The essence of the Buddha's teaching can be summed up in two principles:
the Four Noble Truths and the Noble Eightfold Path. The first covers
the side of doctrine, and the primary response it elicits is
understanding; the second covers the side of discipline, in the broadest
sense of that word, and the primary response it calls for is practice.
In the structure of the teaching these two principles lock together into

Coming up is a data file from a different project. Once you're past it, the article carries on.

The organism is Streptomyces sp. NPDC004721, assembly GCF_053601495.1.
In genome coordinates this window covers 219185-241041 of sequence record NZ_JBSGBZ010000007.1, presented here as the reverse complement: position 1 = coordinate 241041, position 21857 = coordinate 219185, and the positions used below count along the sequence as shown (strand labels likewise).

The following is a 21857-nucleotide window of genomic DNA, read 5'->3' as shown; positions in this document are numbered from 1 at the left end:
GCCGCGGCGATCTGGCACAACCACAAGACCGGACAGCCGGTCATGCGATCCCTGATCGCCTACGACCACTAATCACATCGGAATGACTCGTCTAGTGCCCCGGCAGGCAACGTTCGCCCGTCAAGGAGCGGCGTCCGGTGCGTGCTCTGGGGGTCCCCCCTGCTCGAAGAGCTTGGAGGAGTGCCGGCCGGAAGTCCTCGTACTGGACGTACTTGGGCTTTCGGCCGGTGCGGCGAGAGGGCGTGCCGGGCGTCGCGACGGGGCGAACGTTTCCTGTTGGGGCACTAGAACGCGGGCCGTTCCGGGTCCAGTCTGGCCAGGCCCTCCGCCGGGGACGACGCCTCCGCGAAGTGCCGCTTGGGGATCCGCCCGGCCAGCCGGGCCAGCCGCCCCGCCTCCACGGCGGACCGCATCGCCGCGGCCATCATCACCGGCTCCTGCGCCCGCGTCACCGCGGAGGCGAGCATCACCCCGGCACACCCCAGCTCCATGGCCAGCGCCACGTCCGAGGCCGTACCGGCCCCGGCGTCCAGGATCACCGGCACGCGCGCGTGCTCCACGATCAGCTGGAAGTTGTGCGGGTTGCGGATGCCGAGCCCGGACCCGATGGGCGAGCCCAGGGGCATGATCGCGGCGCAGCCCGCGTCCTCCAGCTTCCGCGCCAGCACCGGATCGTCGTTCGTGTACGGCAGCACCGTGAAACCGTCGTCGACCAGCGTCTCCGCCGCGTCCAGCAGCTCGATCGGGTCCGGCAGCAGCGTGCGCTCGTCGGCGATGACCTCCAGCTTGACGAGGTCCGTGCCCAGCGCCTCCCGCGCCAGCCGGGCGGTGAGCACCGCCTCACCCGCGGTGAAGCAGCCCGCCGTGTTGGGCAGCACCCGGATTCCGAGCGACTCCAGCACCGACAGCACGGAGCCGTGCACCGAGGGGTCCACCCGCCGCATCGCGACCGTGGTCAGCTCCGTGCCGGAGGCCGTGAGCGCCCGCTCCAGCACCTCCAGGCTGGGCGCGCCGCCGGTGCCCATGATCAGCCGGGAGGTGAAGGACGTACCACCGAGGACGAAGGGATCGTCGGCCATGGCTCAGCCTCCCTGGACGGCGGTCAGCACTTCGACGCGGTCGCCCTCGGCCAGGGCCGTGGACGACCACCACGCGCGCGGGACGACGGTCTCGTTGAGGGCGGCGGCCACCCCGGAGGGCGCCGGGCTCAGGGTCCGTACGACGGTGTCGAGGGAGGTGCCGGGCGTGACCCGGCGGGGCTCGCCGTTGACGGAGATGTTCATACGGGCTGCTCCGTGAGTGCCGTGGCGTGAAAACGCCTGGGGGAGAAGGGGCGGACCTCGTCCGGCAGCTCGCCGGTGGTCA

an indivisible unity called the dhamma-vinaya, the
doctrine-and-discipline, or, in brief, the Dhamma. The internal unity of
the Dhamma is guaranteed by the fact that the last of the Four Noble
Truths, the truth of the way, is the Noble Eightfold Path, while the
first factor of the Noble Eightfold Path, right view, is the
understanding of the Four Noble Truths. Thus the two principles
penetrate and include one another, the formula of the Four Noble Truths
containing the Eightfold Path and the Noble Eightfold Path containing
the Four Truths.